The United States military uses satellites to provide support and guidance in running their operations, which range from precision navigation and timing to intelligence data. The running of the satellites in space is faced with one big challenge: to timely service these space crafts, which are critical. This has prompted the Pentagon and players in the sector to innovate and use robots to conduct on-orbit satellite servicing and service extension work.

According to Jeremy Schiel, the acting chair of the Consortium for Execution of Rendezvous and Servicing Operations (CONFERS) executive committee, when he was joining the sector, the main challenge was refueling. Only eight firms were identified to perform this task, but in the past few years, the number has increased to over 45, with new firms being formed with each new month. Mr. Schiel stated this during the Consortium’s Global Satellite Servicing Forum.

The consortium, which was started in 2016, recently experienced splitting the members into two factions: one dealing with satellite servicing’s technicality and the other focusing on the policy element. On dealing with the policy, efforts are being put in place to develop a strategy that can convince regulators to approve the consortium’s activities as logical and consistent with their objectives and assist in informing the regulatory framework.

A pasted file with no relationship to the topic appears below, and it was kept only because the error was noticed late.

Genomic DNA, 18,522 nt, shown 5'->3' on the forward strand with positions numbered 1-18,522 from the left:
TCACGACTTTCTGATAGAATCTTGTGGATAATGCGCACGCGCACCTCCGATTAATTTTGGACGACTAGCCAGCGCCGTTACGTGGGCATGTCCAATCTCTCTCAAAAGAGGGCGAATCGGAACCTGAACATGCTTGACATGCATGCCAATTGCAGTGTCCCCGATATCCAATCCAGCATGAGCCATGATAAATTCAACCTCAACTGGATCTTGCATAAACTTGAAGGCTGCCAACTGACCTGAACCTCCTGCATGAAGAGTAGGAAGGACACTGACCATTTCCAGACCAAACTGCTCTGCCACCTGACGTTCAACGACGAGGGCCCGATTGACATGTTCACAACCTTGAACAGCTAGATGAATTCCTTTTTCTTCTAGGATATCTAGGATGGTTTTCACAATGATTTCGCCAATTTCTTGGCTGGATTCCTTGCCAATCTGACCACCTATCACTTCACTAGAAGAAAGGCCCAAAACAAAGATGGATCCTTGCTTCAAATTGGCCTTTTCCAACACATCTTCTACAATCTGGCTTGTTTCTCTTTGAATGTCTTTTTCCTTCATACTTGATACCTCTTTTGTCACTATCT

SpaceLogistics, which is a subsidiary of Northrop Grumman, successfully propelled its first satellite servicing craft, the Mission Extension Vehicle (MEV-1), in 2019. The craft landed successfully on Intelsat 90, a communication satellite at the geostationary orbit in the first quarter of 2020. The functions of the MEV-1 will be the provision of the satellite with services to increase its life for five years, according to Tom Wilson, who is the president of SpaceLogistics.

The design for the Mission Extension Vehicle is that it is set to dock with satellites whose fuel is depleting. After docking, the MEV controls the satellites’ orbit via its thrusters and fuel supply, a process the company refers to as docked life extension. After completing its services on one client’s satellite, the MEV undocks and moves on to the next client.

This successful mission of the MEV-1 on Intelsat 901 is a clear indication of the industry’s significant changes. This feat will be viewed as substantial proof of the seriousness and dedication in the business for all the key players in the sector as they try to advance it forward. Another craft, MEV-2, is on its way to Intelsat 10-02, and the craft is expected to reach its destination in late January. The docking is expected to take place between February and March.

By Adam